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Theater & Dance
What you need to know for 01/16/2018

Veteran performer Kate Hans gets nudged back to the stage

Veteran performer Kate Hans gets nudged back to the stage

Kate Hans was never convinced she was a good actress until Doug de Lisle suggested she start perform

Kate Hans was never convinced she was a good actress until Doug de Lisle suggested she start performing outside Rensselaer County.

“He asked me why I only worked on the east side of the Hudson River,” said Hans, part of a talented ensemble cast set to put on “Big Maggie” beginning Friday at Albany Civic Theater. “God bless Doug. He told me, ‘You gotta get out more. Get over on the other side of the river.’ That really encouraged me.”

De Lisle, a Troy Record columnist and community-theater stalwart who died in 2008, recognized talent in Hans, and over the past two decades she has become a highly sought-after character actor. Her long résumé includes gigs at the Schenectady Civic Playhouse and Home Made Theater in Saratoga Springs along with Albany Civic, where five years ago she last performed on stage in “Keely and Du.”

‘Big Maggie’

WHERE: Albany Civic Theater, 235 Second Ave., Albany

WHEN: 7:30 p.m. Friday and Saturday, 3 p.m. Sunday, through Sept. 15

HOW MUCH: $15-$10

MORE INFO: 462-1297,

Turning back the clock

Health issues had kept Hans off the stage until Chris Foster, who is directing “Big Maggie,” contacted her and asked her to play the part of the “Old Woman” in John Keane’s play about a sometimes-tyrannical Irish mother dealing with her adult children following the death of her husband.

“He called me and asked me why I didn’t audition for the play,” explained Hans, who got Foster’s phone call after the original actress who was cast for the role had to pull out of the show. “I told him I had some limitations. Well, he’s been totally accommodating, and he’s like a mother hen running around making sure I don’t hurt myself. But it’s been wonderful, and my family told me I’m a totally different person. I’m like I was 10 years ago, so they’re very happy I took this on.”

Hans was born and raised in the Port Schuyler section of Watervliet — on the west bank of the Hudson River — but went to Catholic Central High School and has spent most of her life living in Troy. Her introduction to the world of community theater came with the Spotlight Players in East Greenbush and the Circle Theater Players in Averill Park. Since de Lisle passed on his few good words about her ability, she has also taken up directing, her last work in that category coming in 2009 at Albany Civic when she led a production of “Hot L Baltimore.” Much of her résumé includes theater work involving Irish plays.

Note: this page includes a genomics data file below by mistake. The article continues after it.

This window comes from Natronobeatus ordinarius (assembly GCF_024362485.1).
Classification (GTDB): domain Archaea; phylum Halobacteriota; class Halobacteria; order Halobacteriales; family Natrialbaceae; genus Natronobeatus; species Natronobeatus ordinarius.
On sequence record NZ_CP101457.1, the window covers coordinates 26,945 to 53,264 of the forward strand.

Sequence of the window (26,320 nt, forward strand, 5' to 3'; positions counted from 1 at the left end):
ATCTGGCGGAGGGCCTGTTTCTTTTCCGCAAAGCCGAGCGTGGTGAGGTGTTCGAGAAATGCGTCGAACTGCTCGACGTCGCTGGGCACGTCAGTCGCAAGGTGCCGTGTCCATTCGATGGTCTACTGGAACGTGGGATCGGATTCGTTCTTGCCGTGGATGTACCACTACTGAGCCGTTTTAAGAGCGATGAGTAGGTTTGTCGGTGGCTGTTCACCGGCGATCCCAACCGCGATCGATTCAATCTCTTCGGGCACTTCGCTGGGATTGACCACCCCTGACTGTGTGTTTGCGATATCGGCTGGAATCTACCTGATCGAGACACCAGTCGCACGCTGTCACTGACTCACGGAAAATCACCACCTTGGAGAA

“My maiden name is Flynn and my husband was Irish as well as German,” said Hans. “And when I was 7, my one grandmother, Mary Corrigan, told me, ‘There are two kinds of people in the world: those who are Irish, and those who wish they were Irish.’ I’ve taken that to heart. It was her mother and father who came over on a boat, and she’s told me all the stories about Ireland. I’ve done a lot of different plays, but when there’s a brogue involved, it seems I always get a phone call.”

In “Big Maggie,” Hans’ character plays a small but significant part of the story. She and Phil Sheehan, who plays the “Old Man,” bring a little levity to Keane’s otherwise solemn piece of work.

“Phil and I are the comic relief,” she said. “We are the gossip mongers who are trying to get all the dirt on the funeral and Big Maggie’s family, and that’s our entry into the pub. We know that somebody will buy us a pint to tell them the story. It’s a small part, but as far as I’m concerned there are no small parts, only small actors. This is my passion and I love it, no matter the part. I love them all.”

Familiar faces

Longtime Albany Civic performer Kathleen Carey, who just finished up another summer of professional work at the Theater Barn in New Lebanon, plays Big Maggie and is the central character in the show. Hans has worked closely with Carey in the past, as her mother in “The Beauty Queen of Leenane” back in 2003, and as her kidnapper in “Keely and Du,” in 2008. Playing the character of Byrne is another familiar face at Albany Civic, Patrick White. White, Carey and Foster have all been closely associated with Albany Civic Theater for more than 15 years.

“When you have Kathleen and Patrick and Chris around during a project, you can’t go wrong,” said Hans. “I’ve worked with them many times and they are wonderfully talented people. It’s great to be working with them again, and it’s also nice to have a few new faces here at Albany Civic.”

One of those new faces, at least to Hans, is Isaac Newberry, who plays Teddy, the love interest of Maggie’s daughter, Gert, played by Annie Bunce.

“She really has a love for acting, and she’s had some things that have kept her out of it for a while now,” said Newberry, who was in “The Farnsworth Invention” at Albany Civic last season. “She said she was really excited to get a call and to be able to get back into it. She came in a bit late to the project but she’s learned her lines. She’s been great, and I think it’s been great for her.”

‘This is my joy’

According to Carey, Hans provides plenty of authenticity to the role of the Old Woman.

“Like me, she’s got an Irish background, but beyond the technical aspects of the accent, she really has that Irish sensibility,” said Carey. “That works really well for this play and her character. She puts a lot of thought into her work. She puts everything she has into it.”

Rounding out the cast are Debra Burger as Mrs. Madden, Paul Dedrick as Maurice, Amanda Martini-Hughes as Katie, Elizabeth Pietrangelo as Mary and Patrick Rooney as Mick.

“I feel like Chris and this show has really given me my life back,” said Hans. “This is my joy, and what I’m most passionate about.”

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